One year effectiveness of neuromuscular exercise compared with instruction in analgesic use on knee function in patients with early knee osteoarthritis: the EXERPHARMA randomized trial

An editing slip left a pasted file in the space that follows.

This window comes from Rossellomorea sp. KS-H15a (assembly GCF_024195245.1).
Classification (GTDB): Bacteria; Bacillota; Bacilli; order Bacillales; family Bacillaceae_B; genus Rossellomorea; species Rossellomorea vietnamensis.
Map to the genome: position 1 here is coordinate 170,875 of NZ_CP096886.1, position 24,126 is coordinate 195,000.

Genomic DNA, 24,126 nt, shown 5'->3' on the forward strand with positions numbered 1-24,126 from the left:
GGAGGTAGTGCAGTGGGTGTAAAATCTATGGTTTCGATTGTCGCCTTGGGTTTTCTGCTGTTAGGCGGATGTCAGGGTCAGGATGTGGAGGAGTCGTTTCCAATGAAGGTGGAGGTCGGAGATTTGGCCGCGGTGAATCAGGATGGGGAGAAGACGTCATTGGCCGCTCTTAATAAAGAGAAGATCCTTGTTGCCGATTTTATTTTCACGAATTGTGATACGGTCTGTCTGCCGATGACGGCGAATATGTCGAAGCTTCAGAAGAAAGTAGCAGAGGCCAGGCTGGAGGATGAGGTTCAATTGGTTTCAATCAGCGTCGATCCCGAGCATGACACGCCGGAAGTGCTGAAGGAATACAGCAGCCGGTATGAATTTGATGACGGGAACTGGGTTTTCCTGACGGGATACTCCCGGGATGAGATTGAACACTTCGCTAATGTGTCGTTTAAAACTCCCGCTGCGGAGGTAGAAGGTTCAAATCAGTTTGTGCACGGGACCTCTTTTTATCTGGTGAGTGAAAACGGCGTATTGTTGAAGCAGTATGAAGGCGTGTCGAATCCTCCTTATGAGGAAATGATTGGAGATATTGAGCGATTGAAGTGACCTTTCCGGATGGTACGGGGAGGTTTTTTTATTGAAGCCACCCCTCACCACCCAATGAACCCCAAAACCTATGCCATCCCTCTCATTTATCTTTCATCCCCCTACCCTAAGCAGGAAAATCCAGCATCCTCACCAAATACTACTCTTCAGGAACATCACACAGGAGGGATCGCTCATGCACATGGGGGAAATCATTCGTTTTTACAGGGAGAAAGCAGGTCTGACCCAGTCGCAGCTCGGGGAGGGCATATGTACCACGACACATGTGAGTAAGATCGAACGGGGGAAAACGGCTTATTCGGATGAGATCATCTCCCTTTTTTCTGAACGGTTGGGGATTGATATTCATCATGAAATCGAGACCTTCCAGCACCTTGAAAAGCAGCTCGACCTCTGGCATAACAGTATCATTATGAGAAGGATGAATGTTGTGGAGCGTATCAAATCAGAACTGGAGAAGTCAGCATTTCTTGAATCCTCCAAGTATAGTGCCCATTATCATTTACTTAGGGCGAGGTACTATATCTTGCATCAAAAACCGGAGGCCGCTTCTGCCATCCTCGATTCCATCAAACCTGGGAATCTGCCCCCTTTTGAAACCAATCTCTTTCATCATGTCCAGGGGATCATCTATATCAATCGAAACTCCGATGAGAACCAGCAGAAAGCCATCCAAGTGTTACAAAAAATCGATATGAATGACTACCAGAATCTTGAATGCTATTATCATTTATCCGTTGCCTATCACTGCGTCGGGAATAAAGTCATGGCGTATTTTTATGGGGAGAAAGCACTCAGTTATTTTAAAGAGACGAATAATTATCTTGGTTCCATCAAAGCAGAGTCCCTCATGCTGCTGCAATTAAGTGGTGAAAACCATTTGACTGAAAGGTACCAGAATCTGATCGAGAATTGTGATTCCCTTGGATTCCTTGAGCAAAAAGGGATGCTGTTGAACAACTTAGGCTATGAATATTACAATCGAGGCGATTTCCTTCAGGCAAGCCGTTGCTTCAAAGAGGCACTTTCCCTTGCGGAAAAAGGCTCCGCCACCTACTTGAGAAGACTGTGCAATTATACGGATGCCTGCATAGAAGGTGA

To test long-term effectiveness of neuromuscular exercise (NEMEX) with instructions in optimized pharmacological treatment (PHARMA) on activities of daily living (ADL) in patients with early knee osteoarthritis.12-months follow-up from a randomized controlled trial. Participants with mild-to-moderate medial tibiofemoral knee osteoarthritis were randomly allocated to 8 weeks NEMEX or PHARMA. The primary outcome measure was the ADL-subscale of the Knee Injury and Osteoarthritis Outcome Score (KOOS). Secondary outcome measures included the other four KOOS-subscales, the University of California Activity Score (UCLA) and the European Quality of Life-5 Dimensions.Ninety-three patients (57% women, 58 ± 8 years, body mass index 27 ± 4 kg/m2) were randomized to NEMEX (n = 47) or PHARMA group (n = 46) with data from 85% being available at 12-months follow-up. Good compliance was achieved for 49% of the participants in NEMEX (≥12 sessions) and 7% in PHARMA (half the daily dose of acetaminophen/NSAIDs ≥ 28 days). Within-group improvements in NEMEX were considered to be clinically relevant (≥10 points) for all KOOS-subscales, except Sport/Rec whereas, no between-groups difference in the primary outcome KOOS ADL (3.6 [-2.1 to 9.2]; P = 0.216) was observed. For KOOS Symptoms, a statistically significant difference of 7.6 points (2.6-12.7; P = 0.004) was observed in favor of NEMEX with 47% improving ≥10 points.No difference in improvement in difficulty with ADL was observed. NEMEX improved knee symptoms to a greater extent with half of patients reporting clinically relevant improvements. CLINICALTRIALS.NCT01638962 (July 3, 2012).S-20110153.